By Mark Fischenich firstname.lastname@example.org
The Mankato Free Press
---- — MANKATO — For supporters of the long-sought Highway 14 expansion, it was the same old story in September. A congressman, a smattering of mayors, some state lawmakers and a batch of business leaders orchestrated a New Ulm press conference to talk about the injustice of the project being left out of a 20-year state transportation plan.
“We can’t rest and we won’t rest until this is completed,” said U.S. Rep. Tim Walz of Mankato.
Giving it a rest might have been tempting for some of the area folks who had been pushing the longest to complete anunbroken four-lane expressway from Rochester to New Ulm. While Walz has pushed hard for federal funding for the project since his election in 2006, he was just a Nebraska grade-schooler when the first push for the four-lane was made.
Creation of the Highway 14 Partnership in the 1990s ramped up the pressure on state and federal officials to fund the project, and big strides were made between Rochester and Mankato. Key segments of the expansion were built in the first years of the 21st century between Eagle Lake and Janesville. By 2006, it was completed to Waseca. Last fall, the expressway opened between Waseca and Owatonna, and work was under way on a new interchange and a small stretch of additional four-lane on North Mankato’s west side.
Gov. Mark Dayton also had promised in 2012 — following a MnDOT study that confirmed an in-depth series by The Free Press that the highway west of North Mankato was one of the state’s deadliest stretches of two-lane — to get construction completed from North Mankato to the east edge of Nicollet by 2019.
But after that, it looked like the funding was drying up. Possibly for a couple of decades or more. Which is what prompted the press conference, one of countless events organized over the past four decades to push for the project.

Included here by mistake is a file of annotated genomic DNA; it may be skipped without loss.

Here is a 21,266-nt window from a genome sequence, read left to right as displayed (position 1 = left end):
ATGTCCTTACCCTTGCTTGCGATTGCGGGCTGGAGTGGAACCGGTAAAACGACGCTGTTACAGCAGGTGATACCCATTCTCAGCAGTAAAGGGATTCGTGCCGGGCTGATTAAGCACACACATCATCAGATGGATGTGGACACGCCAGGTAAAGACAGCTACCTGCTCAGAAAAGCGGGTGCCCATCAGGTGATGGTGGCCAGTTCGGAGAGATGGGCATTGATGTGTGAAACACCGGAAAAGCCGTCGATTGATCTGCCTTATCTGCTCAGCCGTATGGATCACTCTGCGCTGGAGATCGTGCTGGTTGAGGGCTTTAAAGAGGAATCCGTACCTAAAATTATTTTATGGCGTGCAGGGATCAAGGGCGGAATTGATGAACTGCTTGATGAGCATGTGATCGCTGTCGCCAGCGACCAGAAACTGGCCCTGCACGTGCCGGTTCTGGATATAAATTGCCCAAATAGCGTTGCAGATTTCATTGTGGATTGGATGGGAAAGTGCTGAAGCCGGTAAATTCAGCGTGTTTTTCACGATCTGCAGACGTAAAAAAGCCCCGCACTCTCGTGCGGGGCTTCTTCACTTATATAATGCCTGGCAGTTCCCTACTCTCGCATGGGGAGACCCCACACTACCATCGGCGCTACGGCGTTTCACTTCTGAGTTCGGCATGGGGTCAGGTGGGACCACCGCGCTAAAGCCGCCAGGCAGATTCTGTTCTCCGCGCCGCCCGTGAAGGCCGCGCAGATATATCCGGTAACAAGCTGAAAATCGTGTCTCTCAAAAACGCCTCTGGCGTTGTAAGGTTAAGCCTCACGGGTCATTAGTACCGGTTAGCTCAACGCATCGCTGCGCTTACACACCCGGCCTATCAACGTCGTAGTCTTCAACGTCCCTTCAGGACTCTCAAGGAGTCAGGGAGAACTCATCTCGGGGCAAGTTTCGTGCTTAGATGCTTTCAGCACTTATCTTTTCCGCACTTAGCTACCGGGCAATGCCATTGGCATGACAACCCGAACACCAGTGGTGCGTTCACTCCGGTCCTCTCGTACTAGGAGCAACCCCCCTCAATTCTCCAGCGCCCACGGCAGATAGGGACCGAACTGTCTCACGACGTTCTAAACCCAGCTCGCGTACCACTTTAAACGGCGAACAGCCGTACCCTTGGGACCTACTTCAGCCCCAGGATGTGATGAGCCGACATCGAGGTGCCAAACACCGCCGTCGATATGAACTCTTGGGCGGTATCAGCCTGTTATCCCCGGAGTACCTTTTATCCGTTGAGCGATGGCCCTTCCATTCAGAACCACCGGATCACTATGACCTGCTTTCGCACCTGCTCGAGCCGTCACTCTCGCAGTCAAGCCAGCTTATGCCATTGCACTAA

“Six-point-five miles of progress on the entire Highway 14 corridor over the next 20 years is unacceptable,” New Ulm Mayor Robert Beussman said at the event.
Beussman’s ultimate goal is to see the entire Rochester-to-New Ulm corridor completed, including the $200 million section from Nicollet to New Ulm. But at a minimum, he said, the state should be funding a bypass of Nicollet to avoid dropping a 65 mph stretch of four-lane into a small town with two intersections that have a history of deadly crashes. That was the MnDOT plan in September — to extend the four-lane to the eastern edge of Nicollet with a $19 million project scheduled for completion in 2018 or 2019.
And there was no mention in the 20-year plan of the more-than-15-mile stretch of two-lane between Nicollet and New Ulm or a nearly 15-mile two-lane section between Owatonna and Dodge Center.
The MnDOT plan notes that over the two decades, about $18 billion in revenue is expected from gas taxes, license tabs and other sources. During the same period, the agency said there will be about $30 billion in transportation needs. In the face of that $12 billion funding gap, the plan focuses its second-decade spending almost exclusively on preservation of the existing road and bridge system, something MnDOT officials say will be necessary to meet federal maintenance requirements and to preserve the state’s bond rating.
A new source of funding, however, was created by the Minnesota Legislature. The Corridors of Commerce program borrows $300 million, repaying it over many years with existing revenue sources, to fund near-term upgrades to highways statewide. On Nov. 14, Dayton announced that Highway 14 was one of the big winners in the competition for the funds.
With the new funding source, the four-lane upgrade between North Mankato and Nicollet will start in 2015 instead of two years later. In addition, a four-lane bypass of Nicollet, slated to cost $15 million to $25 million, is also slated to begin in 2015.
A third Highway 14 project — a $16 million to $20 million four-lane upgrade of three miles of the two-lane stretch from Owatonna to Dodge Center — also was funded.
Local legislators praised the progress while promising to continue the long march to get the entire corridor completed.
Rep. Clark Johnson, a North Mankato Democrat who sponsored a bill to fund the Nicollet bypass, was pleased that town’s busiest and most dangerous intersection will be safer.
“It’s a white-knuckler every time,” he said of the left turn from Highway 111 onto Highway 14.